ID License Deadline. TSA

One More Year: Real ID License Deadline Set To May 2025 

Time to get real....

The Department of Homeland Security (DHS) is giving U.S. travelers until May 2025 to get the new Real ID license if they plan on traveling. 

The Real ID mandate is due in part to a larger act passed by Congress in 2005 to set “minimum security standards” regarding the distribution of identification materials–including driver’s licenses. That means that federal agencies like the Transportation Security Administration (TSA)  or DHS will no longer be able to accept state-issued IDs without the Real ID seal.

The only difference between the state-issued forms of ID and the new Real ID is a unique stamp in the right-hand corner. The mark stamped depends on the state.

Initially, the compliance was scheduled to occur in 2020, but the department pushed it back due to a transaction backlog“ at motor vehicle departments across the country. 

While most U.S. citizens may think the new regulation is solely for boarding flights, using the new card can help secure access to nuclear power plants or other facilities. Real IDs cannot be used to travel internationally, including bordering countries like Canada and Mexico. Officials say travelers don’t necessarily have to get one if TSA accepts other forms of ID. But a new ID is required if another form isn’t available and there are travel plans in the near future.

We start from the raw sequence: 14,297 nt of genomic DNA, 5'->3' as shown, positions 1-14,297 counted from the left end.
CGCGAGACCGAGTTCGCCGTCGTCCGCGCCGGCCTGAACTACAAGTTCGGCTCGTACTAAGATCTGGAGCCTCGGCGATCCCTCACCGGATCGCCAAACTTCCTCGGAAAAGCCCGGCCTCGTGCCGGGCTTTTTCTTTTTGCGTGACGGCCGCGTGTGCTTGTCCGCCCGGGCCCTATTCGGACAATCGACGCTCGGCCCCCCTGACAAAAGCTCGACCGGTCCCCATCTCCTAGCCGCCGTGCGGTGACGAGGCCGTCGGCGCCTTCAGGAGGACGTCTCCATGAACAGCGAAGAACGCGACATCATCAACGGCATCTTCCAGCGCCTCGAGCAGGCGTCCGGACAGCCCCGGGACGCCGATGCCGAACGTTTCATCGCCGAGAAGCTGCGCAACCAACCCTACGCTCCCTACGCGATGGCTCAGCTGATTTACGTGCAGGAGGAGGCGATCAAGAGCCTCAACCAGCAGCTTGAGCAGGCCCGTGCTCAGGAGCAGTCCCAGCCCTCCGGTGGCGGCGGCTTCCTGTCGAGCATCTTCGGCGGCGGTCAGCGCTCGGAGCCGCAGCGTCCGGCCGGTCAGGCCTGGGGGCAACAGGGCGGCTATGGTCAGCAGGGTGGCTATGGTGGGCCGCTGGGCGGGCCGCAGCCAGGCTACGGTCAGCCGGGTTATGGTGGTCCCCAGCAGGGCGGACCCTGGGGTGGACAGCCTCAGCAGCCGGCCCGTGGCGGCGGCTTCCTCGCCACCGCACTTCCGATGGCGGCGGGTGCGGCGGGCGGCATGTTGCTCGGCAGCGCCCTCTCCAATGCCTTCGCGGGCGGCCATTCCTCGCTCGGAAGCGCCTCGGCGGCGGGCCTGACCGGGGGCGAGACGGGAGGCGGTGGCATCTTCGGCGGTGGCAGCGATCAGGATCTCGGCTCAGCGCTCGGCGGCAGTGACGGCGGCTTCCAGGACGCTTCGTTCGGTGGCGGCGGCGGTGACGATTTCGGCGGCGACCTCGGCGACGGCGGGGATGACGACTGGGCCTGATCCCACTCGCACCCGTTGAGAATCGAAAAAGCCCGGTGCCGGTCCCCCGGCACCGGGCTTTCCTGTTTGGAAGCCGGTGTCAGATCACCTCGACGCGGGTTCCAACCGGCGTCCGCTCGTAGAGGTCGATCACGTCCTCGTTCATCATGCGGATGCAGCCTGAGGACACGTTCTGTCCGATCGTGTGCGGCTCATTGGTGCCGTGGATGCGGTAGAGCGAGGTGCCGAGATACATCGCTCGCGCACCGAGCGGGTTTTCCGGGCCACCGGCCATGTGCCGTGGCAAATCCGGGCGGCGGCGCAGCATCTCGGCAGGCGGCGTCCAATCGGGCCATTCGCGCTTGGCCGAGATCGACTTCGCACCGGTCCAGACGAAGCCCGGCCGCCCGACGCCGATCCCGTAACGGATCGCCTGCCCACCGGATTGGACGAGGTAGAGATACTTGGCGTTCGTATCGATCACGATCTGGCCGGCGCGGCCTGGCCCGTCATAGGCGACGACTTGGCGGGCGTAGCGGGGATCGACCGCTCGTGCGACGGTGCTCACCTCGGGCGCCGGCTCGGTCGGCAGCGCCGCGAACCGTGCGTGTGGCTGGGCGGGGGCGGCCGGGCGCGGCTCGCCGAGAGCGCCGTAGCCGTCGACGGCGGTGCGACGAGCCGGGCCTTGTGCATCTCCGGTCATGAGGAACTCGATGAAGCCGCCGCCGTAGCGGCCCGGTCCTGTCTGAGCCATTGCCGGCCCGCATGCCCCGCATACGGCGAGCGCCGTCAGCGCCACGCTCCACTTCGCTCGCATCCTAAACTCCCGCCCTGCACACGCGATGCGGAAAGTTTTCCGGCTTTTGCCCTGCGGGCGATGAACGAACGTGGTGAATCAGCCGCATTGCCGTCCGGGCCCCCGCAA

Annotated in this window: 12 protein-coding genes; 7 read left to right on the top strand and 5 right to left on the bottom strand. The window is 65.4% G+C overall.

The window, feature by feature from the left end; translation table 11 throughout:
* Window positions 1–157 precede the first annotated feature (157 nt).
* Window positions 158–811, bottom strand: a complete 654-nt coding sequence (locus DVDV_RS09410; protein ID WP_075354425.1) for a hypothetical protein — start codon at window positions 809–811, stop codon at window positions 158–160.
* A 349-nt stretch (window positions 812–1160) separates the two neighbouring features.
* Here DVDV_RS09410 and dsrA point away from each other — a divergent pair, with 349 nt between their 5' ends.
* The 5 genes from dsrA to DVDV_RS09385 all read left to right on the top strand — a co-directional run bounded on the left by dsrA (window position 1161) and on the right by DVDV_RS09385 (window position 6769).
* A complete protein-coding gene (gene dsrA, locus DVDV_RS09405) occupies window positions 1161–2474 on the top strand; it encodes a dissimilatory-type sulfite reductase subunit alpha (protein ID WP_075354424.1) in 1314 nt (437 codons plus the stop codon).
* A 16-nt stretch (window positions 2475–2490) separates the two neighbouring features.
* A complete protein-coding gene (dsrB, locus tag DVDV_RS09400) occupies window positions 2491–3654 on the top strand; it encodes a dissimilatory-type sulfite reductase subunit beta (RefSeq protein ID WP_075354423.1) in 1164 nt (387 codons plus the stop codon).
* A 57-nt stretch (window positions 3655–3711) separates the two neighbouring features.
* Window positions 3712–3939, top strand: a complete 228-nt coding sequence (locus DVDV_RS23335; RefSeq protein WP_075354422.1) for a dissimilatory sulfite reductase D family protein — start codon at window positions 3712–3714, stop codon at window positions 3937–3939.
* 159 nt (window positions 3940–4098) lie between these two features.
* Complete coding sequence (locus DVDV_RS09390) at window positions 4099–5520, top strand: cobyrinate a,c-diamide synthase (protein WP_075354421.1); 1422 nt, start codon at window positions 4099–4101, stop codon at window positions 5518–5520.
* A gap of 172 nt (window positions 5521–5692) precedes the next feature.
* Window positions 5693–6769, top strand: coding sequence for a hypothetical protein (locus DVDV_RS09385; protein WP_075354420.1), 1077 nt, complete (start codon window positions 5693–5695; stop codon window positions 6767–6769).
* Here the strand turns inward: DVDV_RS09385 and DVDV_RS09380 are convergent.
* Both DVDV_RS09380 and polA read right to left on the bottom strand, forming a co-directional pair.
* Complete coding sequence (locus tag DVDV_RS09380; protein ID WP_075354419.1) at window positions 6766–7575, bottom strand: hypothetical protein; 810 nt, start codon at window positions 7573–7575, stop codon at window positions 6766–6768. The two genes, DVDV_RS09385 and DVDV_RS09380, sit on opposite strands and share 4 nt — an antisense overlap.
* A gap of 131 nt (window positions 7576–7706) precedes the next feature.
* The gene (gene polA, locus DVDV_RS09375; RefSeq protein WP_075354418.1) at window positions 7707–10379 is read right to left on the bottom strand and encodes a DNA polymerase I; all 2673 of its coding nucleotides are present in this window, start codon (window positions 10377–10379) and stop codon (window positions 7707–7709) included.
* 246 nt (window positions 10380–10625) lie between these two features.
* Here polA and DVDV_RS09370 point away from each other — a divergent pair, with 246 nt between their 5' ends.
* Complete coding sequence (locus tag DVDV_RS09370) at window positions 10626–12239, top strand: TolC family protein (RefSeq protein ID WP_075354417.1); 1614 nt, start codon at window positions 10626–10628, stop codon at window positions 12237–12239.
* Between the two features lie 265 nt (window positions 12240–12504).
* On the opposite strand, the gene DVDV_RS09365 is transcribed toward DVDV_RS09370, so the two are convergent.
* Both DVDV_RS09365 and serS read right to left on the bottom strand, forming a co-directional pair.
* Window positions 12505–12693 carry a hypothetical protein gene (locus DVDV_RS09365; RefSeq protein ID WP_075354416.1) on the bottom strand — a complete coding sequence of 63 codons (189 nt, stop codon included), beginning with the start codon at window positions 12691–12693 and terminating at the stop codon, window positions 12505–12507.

TSA will still accept state-issued Enhanced Driver’s Licenses, U.S. passports or passport cards, DHS trusted traveler cards, U.S. Department of Defense IDs, permanent resident cards, border crossing cards, and acceptable photo IDs issued by a federally recognized tribal nation or Indian tribe.

According to DHS, enhanced driver’s licenses—only found in Washington, Michigan, Minnesota, New York, and Vermont—will be considered notable alternatives to the new cards. 

To secure a Real ID, travelers must visit a local Department of Motor Vehicles. Each state has different regulations, so the documents needed to verify a person’s identity may vary. DHS says that, at minimum, those interested in securing a Real ID will be asked to give their full legal name, date of birth, Social Security number, two proofs of address, and lawful status.

Travelers who don’t have a REAL ID will still be able to fly, but according to The Hill, once the May 7, 2025, deadline arrives, persons 18 years old and older will be required to have one to come through U.S. airports.